Roth spot: signs, symptoms, and causes
There are many possible causes of Roth spot as mentioned and it can only be found in <5% of patients with infective endocarditis, so its value is independent of its other clinical features. is limited
Retinal hemorrhage round, white center
Image. Roth spot
Initially, Roth spot was thought to be characteristic of subacute infective endocarditis, but it can also be seen in many other conditions such as:
Decreased tissue oxygen.
Proliferative myeloid syndrome.
Child tremor syndrome.
Roth spot is not caused by bacterial thrombosis. The currently accepted hypothesis is that the capillaries are ruptured and fibrin aggregates.
By this mechanism, lesions rupture retinal capillaries, ejecting blood, activating platelets, coagulation cascade, and platelet fibrin plug. Fibrin is the white part of the hemorrhage.
The primary lesion depends on the pathology of the stroma:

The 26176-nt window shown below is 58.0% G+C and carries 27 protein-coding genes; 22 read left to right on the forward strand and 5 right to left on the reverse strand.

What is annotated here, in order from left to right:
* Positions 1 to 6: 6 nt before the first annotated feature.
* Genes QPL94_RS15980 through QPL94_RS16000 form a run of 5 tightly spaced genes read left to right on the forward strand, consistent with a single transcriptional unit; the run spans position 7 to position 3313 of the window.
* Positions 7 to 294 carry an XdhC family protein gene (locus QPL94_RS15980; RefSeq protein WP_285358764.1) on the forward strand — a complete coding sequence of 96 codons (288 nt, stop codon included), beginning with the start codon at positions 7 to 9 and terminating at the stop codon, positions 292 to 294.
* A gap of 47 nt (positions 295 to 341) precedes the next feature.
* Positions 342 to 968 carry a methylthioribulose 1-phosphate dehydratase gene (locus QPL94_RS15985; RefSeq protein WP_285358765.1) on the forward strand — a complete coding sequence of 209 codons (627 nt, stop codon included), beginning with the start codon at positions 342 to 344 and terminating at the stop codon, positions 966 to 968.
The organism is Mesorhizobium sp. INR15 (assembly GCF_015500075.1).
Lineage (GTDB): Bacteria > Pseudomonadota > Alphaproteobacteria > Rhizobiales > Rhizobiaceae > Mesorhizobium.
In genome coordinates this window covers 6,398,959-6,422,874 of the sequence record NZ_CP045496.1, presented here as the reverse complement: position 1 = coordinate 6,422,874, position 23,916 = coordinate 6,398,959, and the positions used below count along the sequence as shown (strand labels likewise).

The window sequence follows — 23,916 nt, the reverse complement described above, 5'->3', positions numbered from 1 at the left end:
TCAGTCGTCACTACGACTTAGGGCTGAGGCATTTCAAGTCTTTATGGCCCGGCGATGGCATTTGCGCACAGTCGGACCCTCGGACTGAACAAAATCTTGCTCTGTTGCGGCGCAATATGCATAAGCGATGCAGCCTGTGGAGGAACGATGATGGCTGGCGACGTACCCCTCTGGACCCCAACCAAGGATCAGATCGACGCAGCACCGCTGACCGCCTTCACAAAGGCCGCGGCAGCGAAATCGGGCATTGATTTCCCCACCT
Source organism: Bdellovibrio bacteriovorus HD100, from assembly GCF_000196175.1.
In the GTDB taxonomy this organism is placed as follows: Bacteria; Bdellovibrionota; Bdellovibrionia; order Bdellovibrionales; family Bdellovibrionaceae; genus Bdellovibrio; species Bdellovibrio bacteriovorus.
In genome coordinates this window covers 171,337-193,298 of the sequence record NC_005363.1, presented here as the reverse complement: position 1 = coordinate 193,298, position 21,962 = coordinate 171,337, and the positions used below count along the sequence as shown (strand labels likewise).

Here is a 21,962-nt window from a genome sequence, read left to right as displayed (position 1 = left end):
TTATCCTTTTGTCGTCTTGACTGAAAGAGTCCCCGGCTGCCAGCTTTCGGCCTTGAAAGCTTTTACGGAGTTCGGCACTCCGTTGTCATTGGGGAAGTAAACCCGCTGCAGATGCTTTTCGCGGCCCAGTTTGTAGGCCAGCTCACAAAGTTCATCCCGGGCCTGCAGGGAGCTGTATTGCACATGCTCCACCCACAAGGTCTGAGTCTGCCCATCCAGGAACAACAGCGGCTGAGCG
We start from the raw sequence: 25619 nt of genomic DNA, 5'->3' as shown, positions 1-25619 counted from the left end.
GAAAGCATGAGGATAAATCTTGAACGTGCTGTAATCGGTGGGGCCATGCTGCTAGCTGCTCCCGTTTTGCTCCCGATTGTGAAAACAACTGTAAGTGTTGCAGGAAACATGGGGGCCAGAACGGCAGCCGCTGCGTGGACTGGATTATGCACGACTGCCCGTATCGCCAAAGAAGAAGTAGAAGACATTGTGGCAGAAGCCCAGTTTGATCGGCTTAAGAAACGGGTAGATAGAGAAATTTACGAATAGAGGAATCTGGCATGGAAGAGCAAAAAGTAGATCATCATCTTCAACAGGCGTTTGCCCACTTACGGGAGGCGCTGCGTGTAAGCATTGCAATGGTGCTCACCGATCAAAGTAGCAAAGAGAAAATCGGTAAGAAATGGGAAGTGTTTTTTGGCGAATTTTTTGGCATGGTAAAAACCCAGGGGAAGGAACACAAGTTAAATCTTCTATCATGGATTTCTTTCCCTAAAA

It is thought that, in subacute infective endocarditis, thrombocytopenia secondary to mild disseminated intravascular coagulation may promote bleeding from retinal capillaries.
Anemia may aggravate hypoxic tissue damage to retinal capillaries in patients with subacute infective endocarditis and leukemia.
Increased venous pressure leads to ischemia of capillary endothelial cells and, consequently, capillary rupture.
Flowchart of Roth spotting mechanism
There are many possible causes of Roth spot as mentioned and it can only be found in <5% of patients with infective endocarditis, so its value is independent of its other clinical features. is limited.